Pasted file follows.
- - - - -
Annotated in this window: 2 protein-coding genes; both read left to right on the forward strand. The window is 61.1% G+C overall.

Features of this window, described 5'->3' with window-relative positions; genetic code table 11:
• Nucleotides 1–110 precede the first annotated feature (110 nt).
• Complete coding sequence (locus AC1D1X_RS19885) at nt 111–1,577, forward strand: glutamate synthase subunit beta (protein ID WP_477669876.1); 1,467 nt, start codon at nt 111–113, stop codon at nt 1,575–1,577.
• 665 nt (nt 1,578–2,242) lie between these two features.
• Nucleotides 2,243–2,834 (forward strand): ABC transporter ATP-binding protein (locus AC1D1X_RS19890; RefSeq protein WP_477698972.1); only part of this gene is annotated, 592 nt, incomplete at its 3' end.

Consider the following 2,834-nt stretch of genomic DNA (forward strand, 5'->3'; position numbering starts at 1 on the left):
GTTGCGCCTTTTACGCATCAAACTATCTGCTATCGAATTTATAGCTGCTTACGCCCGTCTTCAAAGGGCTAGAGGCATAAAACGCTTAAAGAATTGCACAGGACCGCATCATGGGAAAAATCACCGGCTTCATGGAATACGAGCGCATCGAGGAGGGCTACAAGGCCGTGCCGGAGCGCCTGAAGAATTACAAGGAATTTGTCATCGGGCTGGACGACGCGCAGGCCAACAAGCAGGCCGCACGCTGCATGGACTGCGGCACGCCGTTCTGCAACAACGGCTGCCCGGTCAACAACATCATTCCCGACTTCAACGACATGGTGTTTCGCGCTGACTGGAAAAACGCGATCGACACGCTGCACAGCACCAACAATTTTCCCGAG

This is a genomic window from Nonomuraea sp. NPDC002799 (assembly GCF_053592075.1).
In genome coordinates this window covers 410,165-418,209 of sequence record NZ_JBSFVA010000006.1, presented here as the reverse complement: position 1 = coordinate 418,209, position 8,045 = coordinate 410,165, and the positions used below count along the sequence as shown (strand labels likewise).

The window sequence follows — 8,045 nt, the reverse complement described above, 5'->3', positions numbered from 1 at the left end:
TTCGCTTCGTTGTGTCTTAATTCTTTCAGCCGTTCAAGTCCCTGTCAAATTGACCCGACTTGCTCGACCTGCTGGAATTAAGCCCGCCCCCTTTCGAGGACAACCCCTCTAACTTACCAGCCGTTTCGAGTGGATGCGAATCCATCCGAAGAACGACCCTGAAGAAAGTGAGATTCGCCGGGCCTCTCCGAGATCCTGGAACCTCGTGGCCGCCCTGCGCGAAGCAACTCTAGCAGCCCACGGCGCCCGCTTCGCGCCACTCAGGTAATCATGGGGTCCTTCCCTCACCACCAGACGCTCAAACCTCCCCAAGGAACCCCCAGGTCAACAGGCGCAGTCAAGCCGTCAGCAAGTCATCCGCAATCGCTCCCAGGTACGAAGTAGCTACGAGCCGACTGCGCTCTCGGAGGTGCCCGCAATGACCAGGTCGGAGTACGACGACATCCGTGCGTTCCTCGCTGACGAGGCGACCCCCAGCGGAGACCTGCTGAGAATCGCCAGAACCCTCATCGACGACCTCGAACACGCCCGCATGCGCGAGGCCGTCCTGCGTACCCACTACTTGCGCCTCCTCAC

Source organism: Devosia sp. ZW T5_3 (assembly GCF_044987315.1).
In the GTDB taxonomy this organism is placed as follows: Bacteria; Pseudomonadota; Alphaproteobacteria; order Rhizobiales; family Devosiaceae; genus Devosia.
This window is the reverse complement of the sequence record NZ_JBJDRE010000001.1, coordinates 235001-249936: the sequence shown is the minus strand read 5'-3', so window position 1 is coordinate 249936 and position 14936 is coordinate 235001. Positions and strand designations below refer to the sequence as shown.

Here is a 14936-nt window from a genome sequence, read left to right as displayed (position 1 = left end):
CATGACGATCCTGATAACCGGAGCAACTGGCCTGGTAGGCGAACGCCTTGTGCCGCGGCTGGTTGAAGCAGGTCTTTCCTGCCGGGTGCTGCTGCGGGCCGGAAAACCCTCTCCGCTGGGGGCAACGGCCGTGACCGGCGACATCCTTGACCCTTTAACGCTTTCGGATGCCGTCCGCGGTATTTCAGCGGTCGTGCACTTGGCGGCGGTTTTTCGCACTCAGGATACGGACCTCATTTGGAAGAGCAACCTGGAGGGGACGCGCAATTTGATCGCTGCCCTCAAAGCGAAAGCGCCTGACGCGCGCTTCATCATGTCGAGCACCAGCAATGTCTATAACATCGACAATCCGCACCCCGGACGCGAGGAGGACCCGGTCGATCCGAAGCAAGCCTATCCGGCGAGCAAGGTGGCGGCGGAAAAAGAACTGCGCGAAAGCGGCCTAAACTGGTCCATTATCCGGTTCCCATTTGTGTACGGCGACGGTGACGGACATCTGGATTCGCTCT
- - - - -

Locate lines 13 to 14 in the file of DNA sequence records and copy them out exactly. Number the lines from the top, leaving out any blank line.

Source organism: Devosia sp. ZW T5_3 (assembly GCF_044987315.1).
In the GTDB taxonomy this organism is placed as follows: Bacteria; Pseudomonadota; Alphaproteobacteria; order Rhizobiales; family Devosiaceae; genus Devosia.